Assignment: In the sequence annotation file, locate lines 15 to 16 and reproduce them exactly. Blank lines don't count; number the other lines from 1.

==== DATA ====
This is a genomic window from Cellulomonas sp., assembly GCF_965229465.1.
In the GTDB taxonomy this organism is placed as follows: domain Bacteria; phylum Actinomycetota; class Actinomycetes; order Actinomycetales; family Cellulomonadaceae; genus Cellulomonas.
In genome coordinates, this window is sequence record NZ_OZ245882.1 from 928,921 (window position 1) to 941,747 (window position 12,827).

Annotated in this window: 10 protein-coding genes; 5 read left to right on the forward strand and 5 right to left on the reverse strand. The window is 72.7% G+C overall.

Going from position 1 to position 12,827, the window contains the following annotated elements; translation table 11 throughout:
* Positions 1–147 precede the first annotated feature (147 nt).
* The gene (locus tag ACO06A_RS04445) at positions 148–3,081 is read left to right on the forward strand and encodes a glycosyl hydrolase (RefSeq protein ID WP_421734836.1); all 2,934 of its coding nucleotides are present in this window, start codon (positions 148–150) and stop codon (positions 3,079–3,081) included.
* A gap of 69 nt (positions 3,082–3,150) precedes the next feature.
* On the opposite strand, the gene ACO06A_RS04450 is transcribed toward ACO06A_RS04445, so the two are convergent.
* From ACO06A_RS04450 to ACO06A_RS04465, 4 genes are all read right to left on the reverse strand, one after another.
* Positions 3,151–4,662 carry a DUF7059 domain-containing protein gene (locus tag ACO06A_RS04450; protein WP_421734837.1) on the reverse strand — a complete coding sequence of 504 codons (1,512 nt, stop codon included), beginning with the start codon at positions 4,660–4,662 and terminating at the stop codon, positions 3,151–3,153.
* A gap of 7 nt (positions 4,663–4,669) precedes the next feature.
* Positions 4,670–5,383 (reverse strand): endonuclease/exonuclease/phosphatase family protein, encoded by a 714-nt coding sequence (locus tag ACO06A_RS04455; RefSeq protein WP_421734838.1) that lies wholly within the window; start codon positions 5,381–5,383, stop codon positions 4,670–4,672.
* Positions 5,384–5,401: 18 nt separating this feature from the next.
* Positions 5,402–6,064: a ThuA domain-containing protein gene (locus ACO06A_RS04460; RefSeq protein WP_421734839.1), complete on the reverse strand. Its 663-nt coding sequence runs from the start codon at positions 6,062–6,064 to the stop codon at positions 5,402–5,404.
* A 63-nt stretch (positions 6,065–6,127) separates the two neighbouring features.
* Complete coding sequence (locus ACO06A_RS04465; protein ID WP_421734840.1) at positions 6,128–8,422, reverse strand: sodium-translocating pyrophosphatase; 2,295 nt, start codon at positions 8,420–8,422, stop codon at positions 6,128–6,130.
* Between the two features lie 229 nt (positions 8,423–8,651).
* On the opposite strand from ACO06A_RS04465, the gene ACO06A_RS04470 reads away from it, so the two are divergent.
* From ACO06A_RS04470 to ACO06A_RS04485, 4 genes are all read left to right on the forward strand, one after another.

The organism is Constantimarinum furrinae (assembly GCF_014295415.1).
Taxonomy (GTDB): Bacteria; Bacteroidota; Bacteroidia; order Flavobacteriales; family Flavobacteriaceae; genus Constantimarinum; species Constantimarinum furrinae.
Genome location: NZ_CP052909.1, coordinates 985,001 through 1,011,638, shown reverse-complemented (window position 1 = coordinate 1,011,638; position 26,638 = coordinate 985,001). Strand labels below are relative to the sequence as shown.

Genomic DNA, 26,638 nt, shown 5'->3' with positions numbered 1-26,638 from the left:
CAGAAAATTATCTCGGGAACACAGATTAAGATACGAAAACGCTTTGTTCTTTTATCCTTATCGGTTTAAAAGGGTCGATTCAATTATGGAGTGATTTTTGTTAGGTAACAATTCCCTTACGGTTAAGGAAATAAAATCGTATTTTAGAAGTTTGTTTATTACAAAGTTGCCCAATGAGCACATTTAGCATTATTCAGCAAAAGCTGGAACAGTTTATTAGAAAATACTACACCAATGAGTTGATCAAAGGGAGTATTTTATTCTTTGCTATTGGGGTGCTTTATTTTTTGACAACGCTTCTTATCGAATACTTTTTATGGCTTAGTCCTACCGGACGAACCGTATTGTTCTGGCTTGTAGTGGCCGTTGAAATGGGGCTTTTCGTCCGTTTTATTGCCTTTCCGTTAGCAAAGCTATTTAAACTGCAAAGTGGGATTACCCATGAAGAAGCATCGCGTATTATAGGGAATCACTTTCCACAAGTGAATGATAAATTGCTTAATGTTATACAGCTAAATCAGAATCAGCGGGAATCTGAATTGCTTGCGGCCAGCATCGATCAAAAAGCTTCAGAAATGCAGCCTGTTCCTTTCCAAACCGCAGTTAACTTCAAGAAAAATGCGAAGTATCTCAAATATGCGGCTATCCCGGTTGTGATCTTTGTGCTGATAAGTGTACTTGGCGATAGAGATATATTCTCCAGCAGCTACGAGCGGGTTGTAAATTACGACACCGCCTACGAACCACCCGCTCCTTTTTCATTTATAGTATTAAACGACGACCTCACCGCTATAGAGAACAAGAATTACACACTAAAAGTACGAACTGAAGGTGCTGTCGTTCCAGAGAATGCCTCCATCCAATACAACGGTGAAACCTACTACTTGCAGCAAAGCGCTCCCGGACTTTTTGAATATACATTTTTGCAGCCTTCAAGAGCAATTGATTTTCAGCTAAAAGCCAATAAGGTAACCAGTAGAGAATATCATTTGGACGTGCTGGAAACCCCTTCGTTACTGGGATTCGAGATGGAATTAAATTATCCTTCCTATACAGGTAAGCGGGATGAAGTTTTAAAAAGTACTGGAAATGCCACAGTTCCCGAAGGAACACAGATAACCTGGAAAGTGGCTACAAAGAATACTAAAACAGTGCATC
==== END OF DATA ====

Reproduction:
* Positions 5,402–6,064: a ThuA domain-containing protein gene (locus ACO06A_RS04460; RefSeq protein WP_421734839.1), complete on the reverse strand. Its 663-nt coding sequence runs from the start codon at positions 6,062–6,064 to the stop codon at positions 5,402–5,404.
* A 63-nt stretch (positions 6,065–6,127) separates the two neighbouring features.